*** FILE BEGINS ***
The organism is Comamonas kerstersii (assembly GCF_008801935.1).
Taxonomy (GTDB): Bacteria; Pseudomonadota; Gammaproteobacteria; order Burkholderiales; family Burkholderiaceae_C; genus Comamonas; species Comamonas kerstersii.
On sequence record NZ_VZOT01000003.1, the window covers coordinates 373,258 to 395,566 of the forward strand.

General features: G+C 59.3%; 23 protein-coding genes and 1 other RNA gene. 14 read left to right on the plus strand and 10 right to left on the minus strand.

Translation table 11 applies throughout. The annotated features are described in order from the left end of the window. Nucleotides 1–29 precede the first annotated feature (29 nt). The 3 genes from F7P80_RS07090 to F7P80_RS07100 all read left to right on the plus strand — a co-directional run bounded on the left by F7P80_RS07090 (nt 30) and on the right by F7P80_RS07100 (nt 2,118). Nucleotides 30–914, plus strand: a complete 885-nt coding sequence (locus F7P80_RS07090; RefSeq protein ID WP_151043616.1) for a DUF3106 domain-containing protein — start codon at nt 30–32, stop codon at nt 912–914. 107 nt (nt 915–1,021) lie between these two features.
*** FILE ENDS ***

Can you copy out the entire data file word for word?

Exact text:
The organism is Comamonas kerstersii (assembly GCF_008801935.1).
Taxonomy (GTDB): Bacteria; Pseudomonadota; Gammaproteobacteria; order Burkholderiales; family Burkholderiaceae_C; genus Comamonas; species Comamonas kerstersii.
On sequence record NZ_VZOT01000003.1, the window covers coordinates 373,258 to 395,566 of the forward strand.

General features: G+C 59.3%; 23 protein-coding genes and 1 other RNA gene. 14 read left to right on the plus strand and 10 right to left on the minus strand.

Translation table 11 applies throughout. The annotated features are described in order from the left end of the window. Nucleotides 1–29 precede the first annotated feature (29 nt). The 3 genes from F7P80_RS07090 to F7P80_RS07100 all read left to right on the plus strand — a co-directional run bounded on the left by F7P80_RS07090 (nt 30) and on the right by F7P80_RS07100 (nt 2,118). Nucleotides 30–914, plus strand: a complete 885-nt coding sequence (locus F7P80_RS07090; RefSeq protein ID WP_151043616.1) for a DUF3106 domain-containing protein — start codon at nt 30–32, stop codon at nt 912–914. 107 nt (nt 915–1,021) lie between these two features.